[U.S. Central Intelligence Agency. OSS Reports to the White House]
"Among the William J. Donovan papers are five volumes entitled OSS Reports to the White House contaning carbons of memoranda predominantly transmitting or paraphrasing intelligence reports for the President's personal attention.... [T]he bulk of the[ reports] are unedited reporting from individual case officers on subjects of particular importance or of particular interest to President Roosevelt." Studies 7, no. 2 (Spring 1963), 73.
1. "Memorandum for the President: Boston Series." Studies in Intelligence 9, no. 1 (Winter 1965): 81-90.
"Series of OSS field reports..., including assessment by Allen Dulles in April 1944, stationed in Switzerland, that according to well-placed sources German diplomatic and governmental morale was collapsing."
2. "Memorandum for the President: From Peter to Tito." Studies in Intelligence 9, no. 2 (Spring 1965): 53-84.
"Highly placed OSS officers record in dispatches the two-year process by which Tito and Stalin duped Roosevelt, Churchill, and the Yugoslav government in exile into facilitating the establishment of a Communist dictatorship in Belgrade."
3. "Memoranda for the President: Japanese Feelers." Studies in Intelligence 9, no. 3 (Summer 1965): 33-50.
"Dispatches from Allen Dulles and other US contacts detail the efforts of a Japanese peace group to end the Pacific war."
4. "Memoranda for the President: OSS-NKVD Liaison." Studies in Intelligence 7, no. 3 (Summer 1963): 63-74.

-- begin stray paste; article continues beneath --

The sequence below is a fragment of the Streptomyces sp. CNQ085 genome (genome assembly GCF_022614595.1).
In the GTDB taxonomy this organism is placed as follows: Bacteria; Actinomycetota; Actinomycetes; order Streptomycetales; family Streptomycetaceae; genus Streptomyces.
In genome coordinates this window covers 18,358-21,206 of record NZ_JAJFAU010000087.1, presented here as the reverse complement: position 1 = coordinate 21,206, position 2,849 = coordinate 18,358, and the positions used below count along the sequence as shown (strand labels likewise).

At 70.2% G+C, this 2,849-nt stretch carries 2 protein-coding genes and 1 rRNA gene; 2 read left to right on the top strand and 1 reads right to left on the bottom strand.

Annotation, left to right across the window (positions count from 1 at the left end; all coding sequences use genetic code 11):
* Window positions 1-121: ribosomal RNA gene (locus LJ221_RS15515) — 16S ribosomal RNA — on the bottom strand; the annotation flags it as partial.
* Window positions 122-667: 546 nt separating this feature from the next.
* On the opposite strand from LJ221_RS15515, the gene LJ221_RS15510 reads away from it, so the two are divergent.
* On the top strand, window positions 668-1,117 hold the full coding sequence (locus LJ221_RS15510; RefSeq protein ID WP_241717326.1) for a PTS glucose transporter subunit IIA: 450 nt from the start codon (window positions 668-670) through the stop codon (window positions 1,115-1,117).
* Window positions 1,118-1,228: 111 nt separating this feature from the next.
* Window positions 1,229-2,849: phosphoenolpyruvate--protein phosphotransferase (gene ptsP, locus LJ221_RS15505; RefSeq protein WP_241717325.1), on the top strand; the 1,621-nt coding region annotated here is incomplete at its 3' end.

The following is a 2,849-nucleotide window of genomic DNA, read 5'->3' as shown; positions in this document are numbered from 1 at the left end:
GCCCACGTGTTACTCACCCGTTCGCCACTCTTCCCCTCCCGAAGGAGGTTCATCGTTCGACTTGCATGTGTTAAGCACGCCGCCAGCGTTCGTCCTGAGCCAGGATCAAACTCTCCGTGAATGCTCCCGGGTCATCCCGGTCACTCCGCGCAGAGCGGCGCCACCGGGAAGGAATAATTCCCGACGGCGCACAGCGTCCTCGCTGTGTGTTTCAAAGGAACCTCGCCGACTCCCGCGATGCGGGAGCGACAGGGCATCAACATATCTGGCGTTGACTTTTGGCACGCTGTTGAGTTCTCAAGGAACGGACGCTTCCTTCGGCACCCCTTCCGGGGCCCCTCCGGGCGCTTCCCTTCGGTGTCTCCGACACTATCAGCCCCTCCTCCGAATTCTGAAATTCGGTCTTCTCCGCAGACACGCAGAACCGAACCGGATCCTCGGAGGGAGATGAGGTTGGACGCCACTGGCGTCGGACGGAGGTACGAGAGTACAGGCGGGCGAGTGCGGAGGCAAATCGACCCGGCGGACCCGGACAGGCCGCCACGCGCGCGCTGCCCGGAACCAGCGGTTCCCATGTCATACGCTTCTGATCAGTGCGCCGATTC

"Memos ... regarding possible wartime collaboration between OSS and the Soviet intelligence services (especially NKVD)."
5. "Memoranda for the President: Sunrise." Studies in Intelligence 7, no. 2 (Spring 1963): 73-98.
"Here a collection of reports from Allen Dulles, OSS agent in Bern Switzerland, on arrangements for surrender of the German army in Northern Italy in 1945."
U.S. Office of Strategic Services. Psychological Assessment Staff. Assessment of Men. New York: Rinehart, 1948.
Wilcox: "Study of the qualities of OSS personnel operating behind enemy lines."
U.S. War Department. Strategic Services Unit. War Report of the OSS (Office of Strategic Services). 2 vols. New York: Walker & Co., 1976.
Vol. I: The War Report of the OSS.
This volume constitutes the history of the Coordinator of Information and the organizational history of OSS.
Vol. II: The Overseas Targets: War Report of the OSS.
This volume is the history of OSS' overseas operational activities.
Kermit Roosevelt was the overall editor for this official history, prepared by the U.S. Strategic Services Unit in 1946-1947 and released with deletions in 1975.
According to Pforzheimer, the work's "greatest shortcoming ... is the virtual total absence of the names of the participants.... This was deliberate (for security reasons)." Constantinides sees this collection as an "indispensable source on OSS and a starting point for more comprehensive histories of that organization." There is also an edited version: Anthony Cave Brown, ed., The Secret War Report of the OSS (New York: Berkley, 1976).